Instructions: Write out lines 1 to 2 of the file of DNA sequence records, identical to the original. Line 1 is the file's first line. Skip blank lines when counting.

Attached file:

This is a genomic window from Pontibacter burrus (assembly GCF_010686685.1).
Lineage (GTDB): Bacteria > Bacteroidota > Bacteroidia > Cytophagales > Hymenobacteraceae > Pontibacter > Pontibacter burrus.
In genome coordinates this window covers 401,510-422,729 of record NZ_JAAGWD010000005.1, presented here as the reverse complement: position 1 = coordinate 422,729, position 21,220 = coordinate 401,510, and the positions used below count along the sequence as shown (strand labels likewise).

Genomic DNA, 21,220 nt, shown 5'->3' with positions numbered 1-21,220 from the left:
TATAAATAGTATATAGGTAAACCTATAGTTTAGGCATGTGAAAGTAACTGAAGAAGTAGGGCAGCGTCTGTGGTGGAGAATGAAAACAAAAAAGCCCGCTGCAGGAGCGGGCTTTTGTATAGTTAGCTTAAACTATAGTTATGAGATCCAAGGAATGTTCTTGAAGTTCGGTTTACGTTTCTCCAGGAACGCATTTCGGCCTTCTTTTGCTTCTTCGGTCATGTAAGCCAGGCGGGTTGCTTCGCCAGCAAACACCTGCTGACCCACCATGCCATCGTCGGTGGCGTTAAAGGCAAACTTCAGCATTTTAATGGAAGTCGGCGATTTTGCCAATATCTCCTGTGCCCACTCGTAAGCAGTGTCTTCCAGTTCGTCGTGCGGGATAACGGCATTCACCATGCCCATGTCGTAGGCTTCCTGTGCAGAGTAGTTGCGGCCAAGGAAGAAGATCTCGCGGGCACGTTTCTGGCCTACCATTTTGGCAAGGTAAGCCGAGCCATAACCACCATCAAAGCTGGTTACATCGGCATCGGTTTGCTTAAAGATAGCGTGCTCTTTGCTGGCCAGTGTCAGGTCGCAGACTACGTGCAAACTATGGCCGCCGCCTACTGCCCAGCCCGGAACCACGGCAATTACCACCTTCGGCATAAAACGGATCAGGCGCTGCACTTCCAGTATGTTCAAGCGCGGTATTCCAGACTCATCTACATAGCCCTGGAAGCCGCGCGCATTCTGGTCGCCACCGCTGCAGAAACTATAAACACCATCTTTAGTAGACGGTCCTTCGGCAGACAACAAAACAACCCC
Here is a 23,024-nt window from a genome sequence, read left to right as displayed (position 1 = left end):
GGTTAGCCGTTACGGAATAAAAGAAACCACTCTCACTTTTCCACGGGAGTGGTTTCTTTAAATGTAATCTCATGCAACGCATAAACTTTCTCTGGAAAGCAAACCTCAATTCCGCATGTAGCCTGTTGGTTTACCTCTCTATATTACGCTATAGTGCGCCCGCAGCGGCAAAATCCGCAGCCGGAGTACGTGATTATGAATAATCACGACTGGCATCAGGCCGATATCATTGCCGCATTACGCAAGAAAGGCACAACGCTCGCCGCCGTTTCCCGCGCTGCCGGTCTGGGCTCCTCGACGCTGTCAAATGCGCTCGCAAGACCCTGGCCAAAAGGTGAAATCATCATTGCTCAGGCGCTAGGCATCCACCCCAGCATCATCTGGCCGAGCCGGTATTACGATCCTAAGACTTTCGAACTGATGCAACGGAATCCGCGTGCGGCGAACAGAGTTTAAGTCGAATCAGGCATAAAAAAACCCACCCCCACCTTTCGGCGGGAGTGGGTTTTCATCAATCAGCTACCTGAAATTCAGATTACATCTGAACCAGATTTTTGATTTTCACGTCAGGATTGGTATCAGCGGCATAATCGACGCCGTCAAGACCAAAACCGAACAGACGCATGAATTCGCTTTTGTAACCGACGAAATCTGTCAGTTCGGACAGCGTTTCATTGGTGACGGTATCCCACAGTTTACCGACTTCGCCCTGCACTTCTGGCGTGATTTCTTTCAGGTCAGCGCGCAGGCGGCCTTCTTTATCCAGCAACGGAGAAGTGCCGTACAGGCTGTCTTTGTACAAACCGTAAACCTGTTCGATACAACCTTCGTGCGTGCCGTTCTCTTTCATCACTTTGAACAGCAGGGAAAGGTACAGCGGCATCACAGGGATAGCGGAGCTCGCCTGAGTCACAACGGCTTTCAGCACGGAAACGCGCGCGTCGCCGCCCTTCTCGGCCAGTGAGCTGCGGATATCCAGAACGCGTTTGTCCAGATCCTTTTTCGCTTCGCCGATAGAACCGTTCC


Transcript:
This is a genomic window from Pontibacter burrus (assembly GCF_010686685.1).
Lineage (GTDB): Bacteria > Bacteroidota > Bacteroidia > Cytophagales > Hymenobacteraceae > Pontibacter > Pontibacter burrus.